So far I’ve documented my experience with hair extensions, told you five things you need to think about before taking the plunge and now it’s time to discuss essential products that will make your life so much easier if you do decide to go ahead. Hair extensions are anything but easy to manage – no matter what someone tells you, they’re not an extension of your existing hair. They’re more like a foreign body that’s attached to you that you have to learn to tame, control and style like a pet. After much trial and error I’ve decided there are five things that you simply can’t be without if you want to ensure your (hair) life is as easy, pain and tangle-free as possible. Although I love my extensions, here are the tools that I rely on every day to keep them in check.
1. Detangling Brush
I don’t know how it does it, but my hair seems to go into the shower all smooth and knot-free but comes out a tangled mess. I’m talking so many knots, twisted tangles and crinkled-up messes that I often have to actually cut little sections out of my hair – there’s only so long you can attempt detangling before giving up! A detangling brush will be the helping hand you need to ensure your locks are as knot-free as possible, even when wet. I love The Wet Brush (£11.99) which helps to comb through hair without pulling or hurting my scalp, as well as a handy Tangle Teezer (£10.60) which fits into the palm of my hand perfectly and is great for going over ends. Put simply, you won’t be able to use a standard brush for your hair – especially on the roots!
2. Round Ball Brush
Although it may look odd and a bit of a gimmick, I’ve found this Mark Hill Wonderball (£9.99) is actually quite wonderful. It’s designed to help create curls and waves, but it’s the only brush I can actually control while using a hairdryer in the other hand. It captures the length of my hair and allows me to brush through while the nozzle of the dryer is focused on drying and straightening simultaneously, reducing the need for GHDs and other styling faffness. It makes the whole blowdry process a lot quicker, simpler, calmer and less frizzy.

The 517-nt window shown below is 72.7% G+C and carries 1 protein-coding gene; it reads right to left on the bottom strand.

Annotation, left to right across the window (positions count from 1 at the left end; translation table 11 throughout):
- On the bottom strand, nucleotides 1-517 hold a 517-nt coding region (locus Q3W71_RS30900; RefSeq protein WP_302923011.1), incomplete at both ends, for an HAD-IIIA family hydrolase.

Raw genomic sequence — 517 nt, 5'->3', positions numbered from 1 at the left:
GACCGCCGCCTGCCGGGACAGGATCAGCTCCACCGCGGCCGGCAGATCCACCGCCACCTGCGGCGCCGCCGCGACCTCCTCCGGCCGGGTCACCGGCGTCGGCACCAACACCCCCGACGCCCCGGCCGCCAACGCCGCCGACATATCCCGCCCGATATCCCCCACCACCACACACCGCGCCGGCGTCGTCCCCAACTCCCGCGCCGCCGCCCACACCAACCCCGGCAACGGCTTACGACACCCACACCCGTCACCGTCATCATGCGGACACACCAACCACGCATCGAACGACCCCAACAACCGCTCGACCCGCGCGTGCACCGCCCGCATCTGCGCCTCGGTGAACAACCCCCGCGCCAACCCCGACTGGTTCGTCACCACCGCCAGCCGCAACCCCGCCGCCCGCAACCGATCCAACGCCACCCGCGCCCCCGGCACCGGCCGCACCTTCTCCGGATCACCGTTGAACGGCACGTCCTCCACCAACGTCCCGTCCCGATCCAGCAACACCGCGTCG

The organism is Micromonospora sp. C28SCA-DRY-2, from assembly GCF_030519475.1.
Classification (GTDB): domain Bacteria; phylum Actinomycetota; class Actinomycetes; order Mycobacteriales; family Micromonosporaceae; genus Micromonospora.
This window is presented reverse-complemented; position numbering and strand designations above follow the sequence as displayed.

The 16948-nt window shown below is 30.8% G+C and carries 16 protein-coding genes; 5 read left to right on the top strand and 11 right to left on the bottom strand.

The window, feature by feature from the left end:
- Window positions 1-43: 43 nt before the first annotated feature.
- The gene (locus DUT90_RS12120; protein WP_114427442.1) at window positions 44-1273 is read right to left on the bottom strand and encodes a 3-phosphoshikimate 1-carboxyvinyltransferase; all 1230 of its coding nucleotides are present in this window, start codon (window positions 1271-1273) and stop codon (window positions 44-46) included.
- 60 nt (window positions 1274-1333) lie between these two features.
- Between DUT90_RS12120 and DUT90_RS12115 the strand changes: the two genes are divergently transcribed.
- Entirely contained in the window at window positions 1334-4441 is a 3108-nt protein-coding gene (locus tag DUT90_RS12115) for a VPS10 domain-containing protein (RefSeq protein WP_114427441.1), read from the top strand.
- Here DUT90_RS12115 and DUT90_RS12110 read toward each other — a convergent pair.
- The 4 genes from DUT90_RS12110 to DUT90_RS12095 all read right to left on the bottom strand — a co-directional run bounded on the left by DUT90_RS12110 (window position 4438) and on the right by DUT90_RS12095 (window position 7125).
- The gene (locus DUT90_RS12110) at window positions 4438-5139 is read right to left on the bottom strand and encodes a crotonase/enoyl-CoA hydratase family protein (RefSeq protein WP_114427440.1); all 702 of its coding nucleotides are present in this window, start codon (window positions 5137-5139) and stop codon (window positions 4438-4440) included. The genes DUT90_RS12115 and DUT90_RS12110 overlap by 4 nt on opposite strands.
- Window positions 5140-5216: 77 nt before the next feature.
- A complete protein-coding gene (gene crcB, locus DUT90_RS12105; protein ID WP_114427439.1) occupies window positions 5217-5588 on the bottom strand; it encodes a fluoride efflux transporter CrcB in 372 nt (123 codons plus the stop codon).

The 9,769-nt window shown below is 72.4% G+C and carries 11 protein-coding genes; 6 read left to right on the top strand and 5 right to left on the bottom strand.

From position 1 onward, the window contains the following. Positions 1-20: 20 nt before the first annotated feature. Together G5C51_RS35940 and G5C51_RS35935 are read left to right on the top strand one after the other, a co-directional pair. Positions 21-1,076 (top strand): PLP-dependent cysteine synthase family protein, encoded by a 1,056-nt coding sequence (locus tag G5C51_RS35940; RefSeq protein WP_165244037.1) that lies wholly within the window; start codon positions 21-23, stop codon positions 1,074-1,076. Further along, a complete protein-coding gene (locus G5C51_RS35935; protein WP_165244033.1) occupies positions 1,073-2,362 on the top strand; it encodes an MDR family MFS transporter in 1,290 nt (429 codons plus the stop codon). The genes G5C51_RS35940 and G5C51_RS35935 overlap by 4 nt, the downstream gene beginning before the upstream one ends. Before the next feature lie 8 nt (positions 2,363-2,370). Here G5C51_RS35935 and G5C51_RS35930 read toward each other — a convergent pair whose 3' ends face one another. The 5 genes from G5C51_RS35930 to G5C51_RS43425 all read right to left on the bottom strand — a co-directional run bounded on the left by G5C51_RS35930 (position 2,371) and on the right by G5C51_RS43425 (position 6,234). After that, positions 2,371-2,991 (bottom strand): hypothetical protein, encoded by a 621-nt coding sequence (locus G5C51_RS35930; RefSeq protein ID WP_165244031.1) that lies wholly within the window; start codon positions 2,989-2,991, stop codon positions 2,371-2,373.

3. Lightweight Finishing Serum
I learned the hard way that hair extensions don’t absorb serum and oil the way my own hair does, the product sitting on the surface rather than penetrating deep down. You have to use such a small amount that it becomes a scientific measure, so I prefer to use a straightening balm and top up with a lightweight serum or oil on the ends to control frizz and soften the texture. I love The Body Shop’s Wild Argan Oil (£8.00) solid tin as you can warm a little between your fingers and apply it exactly where you need it; you can also pop it in your bag and top-up throughout the day while saving space. It’s a beauty bargain and a bit of a hair saviour.
4. Hair Partitioning Clips
Having sixty individual pieces of hair attached to your head is indescribable. It’s like someone giving you an additional finger and then taking a few weeks to get to grips with your new found digit. Additional hair needs partitioning and separating to ensure each section is dried and styled effectively. However, with so much hair (and therefore weight) you need some heavy duty clips on stand-by. I’ve found Trevor Sorbie‘s crocadile clips (£4.79) to be the best around, with only two required to pin up 75% of my hair without a problem. They’re strong, they don’t snag hair and they don’t have any issue holding an incredible volume of hair either.
Oh how I’m completely obsessed with Invisibobble. I’ve got about a billion floating around my bedroom, office and every handbag I own. Their telephone-cord style ensures that hair is kept securely in place without tangling or pulling, ensuring a comfortable and secure experience. I use these not only to shove my hair up in a bun, pony and plait, but to wrap around sections of hair to create loose curls throughout the day. They’re so cheap (£3.75 for a pack of three) that it’s perfectly acceptable to invest in every single colour. These are the only hairbands I use on my extensions and they’re always easy to remove at the end of the day. Do you have hair extensions? Do you have any specific tools that make them easier to manage?